Tuesday, June 08, 2010

R.I.P. Mamma Lena

It’s a sad day today as we lay my mother-in-law to rest. I can’t write pieces on pop culture characters who pass away and not write something on a person who stood very close to my heart in the real world - Mamma Lena. An amazing woman who raised three wonderful children, two boys and a girl. A girl, who I met, married and later spawned my own two little monsters with. So in a way I owe Lena everything, and in all honesty I don’t think I’d be here without her.

Mamma Lena was someone very dear to me. She may have been an eclectic train wreck of a person at times, but she was always very affectionate and caring for everyone in her surrounding. She definitely didn’t enjoy a light and easy life, as fate threw her some serious ordeals and trials along the way, but time and time again she’d fight her way through, get back up on her two feet and get ready for the next round, and finally start to create a reasonable life for herself. Only to be stricken by that ferocious demon called cancer. But even this bastard was held at an arms length as she fought it off several times through the years before it became to overpowering.

I convinced that despite the turmoil of knowing that she was dying, these last years where the best years in her life. She grew closer to her children who all proved that background is not important and all made careers for themselves, she saw her grandchildren develop into wonderful little entopists. An entropic force that gave her an opportunity to get back on track and redeem all that she may have missed the first time around, like one does with one’s grandchildren. I feel that she found a firm foundation that she’s been missing for a long time, and when she stood firmly upon that rock I’m sure she knew that she was surrounded by people who loved her dearly.

She never once exposed a conscious streak of menace, but always wanted everyone to have a good time and was always cracking jokes. Even so the last words she ever said to me. She constantly knitted jumpers, hats and gloves for everyone in her vicinity. Not having a garden she used her balcony and kitchen to grow vegetables like cucumbers and tomatoes, which she’d send to us by mail every now and again. And then there were the jams. Nobody could make jam like Lena, and I don’t think I’ll ever eat strawberry jam again.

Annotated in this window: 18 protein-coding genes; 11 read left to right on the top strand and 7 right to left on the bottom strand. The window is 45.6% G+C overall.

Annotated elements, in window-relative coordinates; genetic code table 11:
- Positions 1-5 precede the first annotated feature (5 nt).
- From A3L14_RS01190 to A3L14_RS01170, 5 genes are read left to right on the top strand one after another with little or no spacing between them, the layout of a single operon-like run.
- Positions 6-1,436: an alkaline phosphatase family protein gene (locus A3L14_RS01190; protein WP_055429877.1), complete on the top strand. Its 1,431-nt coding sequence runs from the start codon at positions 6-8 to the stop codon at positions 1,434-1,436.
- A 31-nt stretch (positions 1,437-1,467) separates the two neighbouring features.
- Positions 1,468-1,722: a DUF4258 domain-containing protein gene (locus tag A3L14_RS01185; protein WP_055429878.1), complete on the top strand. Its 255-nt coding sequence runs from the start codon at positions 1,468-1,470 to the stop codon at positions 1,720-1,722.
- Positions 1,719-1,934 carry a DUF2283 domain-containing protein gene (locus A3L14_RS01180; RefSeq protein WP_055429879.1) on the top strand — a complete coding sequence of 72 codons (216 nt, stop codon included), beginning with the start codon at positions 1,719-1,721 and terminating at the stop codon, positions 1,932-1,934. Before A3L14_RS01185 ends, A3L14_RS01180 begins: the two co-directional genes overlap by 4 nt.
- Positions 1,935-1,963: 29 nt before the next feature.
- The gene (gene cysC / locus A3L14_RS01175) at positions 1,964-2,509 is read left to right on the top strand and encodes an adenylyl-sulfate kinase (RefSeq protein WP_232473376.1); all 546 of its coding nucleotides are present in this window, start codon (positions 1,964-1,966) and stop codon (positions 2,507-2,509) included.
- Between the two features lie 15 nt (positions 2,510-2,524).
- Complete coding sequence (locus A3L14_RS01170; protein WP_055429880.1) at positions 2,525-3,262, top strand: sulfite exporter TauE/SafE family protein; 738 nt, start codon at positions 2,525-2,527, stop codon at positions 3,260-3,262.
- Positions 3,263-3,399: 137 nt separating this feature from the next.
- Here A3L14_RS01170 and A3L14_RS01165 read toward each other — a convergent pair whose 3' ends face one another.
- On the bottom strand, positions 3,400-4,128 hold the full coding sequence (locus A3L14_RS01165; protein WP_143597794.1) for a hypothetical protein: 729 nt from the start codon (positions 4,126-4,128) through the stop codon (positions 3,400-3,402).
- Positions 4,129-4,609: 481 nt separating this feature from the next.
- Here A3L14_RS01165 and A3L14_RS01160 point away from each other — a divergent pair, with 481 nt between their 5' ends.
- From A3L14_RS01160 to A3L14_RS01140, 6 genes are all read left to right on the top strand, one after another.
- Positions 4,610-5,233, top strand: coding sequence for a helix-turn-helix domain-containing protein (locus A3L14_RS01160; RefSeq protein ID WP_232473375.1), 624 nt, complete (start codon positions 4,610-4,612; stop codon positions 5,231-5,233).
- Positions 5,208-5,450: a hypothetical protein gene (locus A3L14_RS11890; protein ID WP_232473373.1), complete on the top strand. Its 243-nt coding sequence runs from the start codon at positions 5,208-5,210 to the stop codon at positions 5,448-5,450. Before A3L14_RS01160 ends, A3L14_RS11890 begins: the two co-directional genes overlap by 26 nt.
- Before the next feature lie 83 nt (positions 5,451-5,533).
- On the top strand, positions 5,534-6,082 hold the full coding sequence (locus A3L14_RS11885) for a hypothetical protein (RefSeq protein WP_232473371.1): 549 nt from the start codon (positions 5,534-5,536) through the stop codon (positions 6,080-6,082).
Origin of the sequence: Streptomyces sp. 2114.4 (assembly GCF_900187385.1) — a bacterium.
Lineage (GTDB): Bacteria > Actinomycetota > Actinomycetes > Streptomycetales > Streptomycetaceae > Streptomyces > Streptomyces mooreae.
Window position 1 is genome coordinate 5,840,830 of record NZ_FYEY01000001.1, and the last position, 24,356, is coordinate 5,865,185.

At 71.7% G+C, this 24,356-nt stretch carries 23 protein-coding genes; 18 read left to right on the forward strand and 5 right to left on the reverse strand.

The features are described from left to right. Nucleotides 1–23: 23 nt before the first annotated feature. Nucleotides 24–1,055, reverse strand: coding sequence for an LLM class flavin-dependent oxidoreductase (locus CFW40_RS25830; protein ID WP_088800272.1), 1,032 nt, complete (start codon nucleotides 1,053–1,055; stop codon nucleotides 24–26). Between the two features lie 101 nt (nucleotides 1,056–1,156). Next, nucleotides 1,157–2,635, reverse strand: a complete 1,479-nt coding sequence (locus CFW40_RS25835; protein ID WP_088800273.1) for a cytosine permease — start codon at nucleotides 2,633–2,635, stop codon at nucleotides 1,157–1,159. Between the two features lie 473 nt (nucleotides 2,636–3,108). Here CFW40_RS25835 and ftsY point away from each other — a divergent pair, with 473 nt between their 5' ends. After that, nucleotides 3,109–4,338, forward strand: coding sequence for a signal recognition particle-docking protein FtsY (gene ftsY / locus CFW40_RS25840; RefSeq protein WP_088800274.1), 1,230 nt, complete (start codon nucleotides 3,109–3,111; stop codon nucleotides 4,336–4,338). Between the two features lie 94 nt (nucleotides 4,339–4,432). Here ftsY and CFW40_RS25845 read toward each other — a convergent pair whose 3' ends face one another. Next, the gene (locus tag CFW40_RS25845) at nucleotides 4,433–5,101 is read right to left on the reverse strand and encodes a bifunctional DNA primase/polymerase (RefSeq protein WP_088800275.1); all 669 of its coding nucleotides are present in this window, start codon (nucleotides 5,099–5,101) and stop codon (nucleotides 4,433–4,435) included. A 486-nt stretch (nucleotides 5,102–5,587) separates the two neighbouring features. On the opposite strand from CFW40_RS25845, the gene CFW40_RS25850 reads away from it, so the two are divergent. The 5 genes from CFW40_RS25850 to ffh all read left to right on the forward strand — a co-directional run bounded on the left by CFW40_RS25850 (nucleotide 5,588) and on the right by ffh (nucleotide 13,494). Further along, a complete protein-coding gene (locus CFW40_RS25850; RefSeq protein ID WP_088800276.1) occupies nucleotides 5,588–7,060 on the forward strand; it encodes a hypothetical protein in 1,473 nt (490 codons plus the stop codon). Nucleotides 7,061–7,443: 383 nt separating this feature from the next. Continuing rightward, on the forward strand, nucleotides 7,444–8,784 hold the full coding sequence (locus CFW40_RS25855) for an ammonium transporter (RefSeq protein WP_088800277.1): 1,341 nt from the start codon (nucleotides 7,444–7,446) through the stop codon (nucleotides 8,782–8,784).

She loved being in the centre of attention and would always make sure that she was heard in whatever forum she found herself – which she naturally did to perfection. If it were an art form she would have been the master, even if it meant telling the same humorous anecdote for the umpteenth time. Anecdotes that I will miss hearing. But it’s these anecdotes that will stay with me from now on, anecdotes I will share with my children about their grandmother, the stories that we heard over and over again; like the times she saw Hendrix during the infamous Gröna Lund concert where the power was cut by the management mid performance, or the time she bumped into her idol Bob Dylan pondering Djurgården in Stockholm, or the time she went to see Pink Floyd and took her kids with her. Or the time she went to the cinemas to see Tarkovsky’s Stalker on the big screen or her favourite movie Fellini’s Amarcord. Not to mention the endless references to, and quotations from the works of Joseph Heller and Jack Kerouac.

We talked a lot about pop culture and music my mother in law and I, and even though she’d grown up a mod listening to the early roots of rock’n’roll evolution, she never held prejudice towards other music genres or movies, or pop culture stuff constantly taking in or discovering new things. We’d go to exhibitions and check out strange art that was on the edge, go to the gallery that frequently showcased comic book art or take in photo exhibitions like Corbijn and stuff like that. We spent hours talking about movies, as she’d borrow stuff from our collection as long as we said it was good, and she could recite endless passages from Kevin Smith’s stand-up performances. She was someone that I could share music and artists with – especially the damaged ones with solemn lyrics and frail voices like Neil Young, Roky Erickson, Tom Waits, Mark Linkous, Antony and the Johnston’s, obviously Bob Dylan and I even took her to a Daniel Johnston concert two years ago. She enjoyed every minute of it, even though she was in the midst of chemo.

And the mischief, there’s no end to the stories of the mischief that this woman got up to, although I’m not going to get into that here. But there was certainly come serious shit, some average shit, and some wonderful shit, the stuff that makes up her legacy. But at the heart of it all it was all with good intentions, for a moment of happiness and a rush of fun. Like giving her oldest grandchild candy and coca-cola for breakfast, no wonder that kid wanted to have more sleepovers at his grandmother’s place.

From now on there will be a little old lady shaped hole in my heart that will never be filled, and I miss your voice, jargon and being profoundly.

Shine on you crazy diamond.

3 comments:

Ninja Dixon said...

I'm sorry for your and your wife's loss :/

Lena seem to have been a fantastic woman, a personality that this world needs so much. So far from the prisons a lot of other people calls their lifes.

I never knew Lena, but your text about her made me get closer to her, and I'm grateful for that.

/Fred

Jack J said...

Magnus, I know all too well what you're going through and that's why I also know that nothing I say will change anything or make it better. She sounded like an awesome woman. My thoughts are with you and your family.

De bedste hilsener
Jack

CiNEZiLLA said...

Thanks guys. We appreciate your thoughts.

J.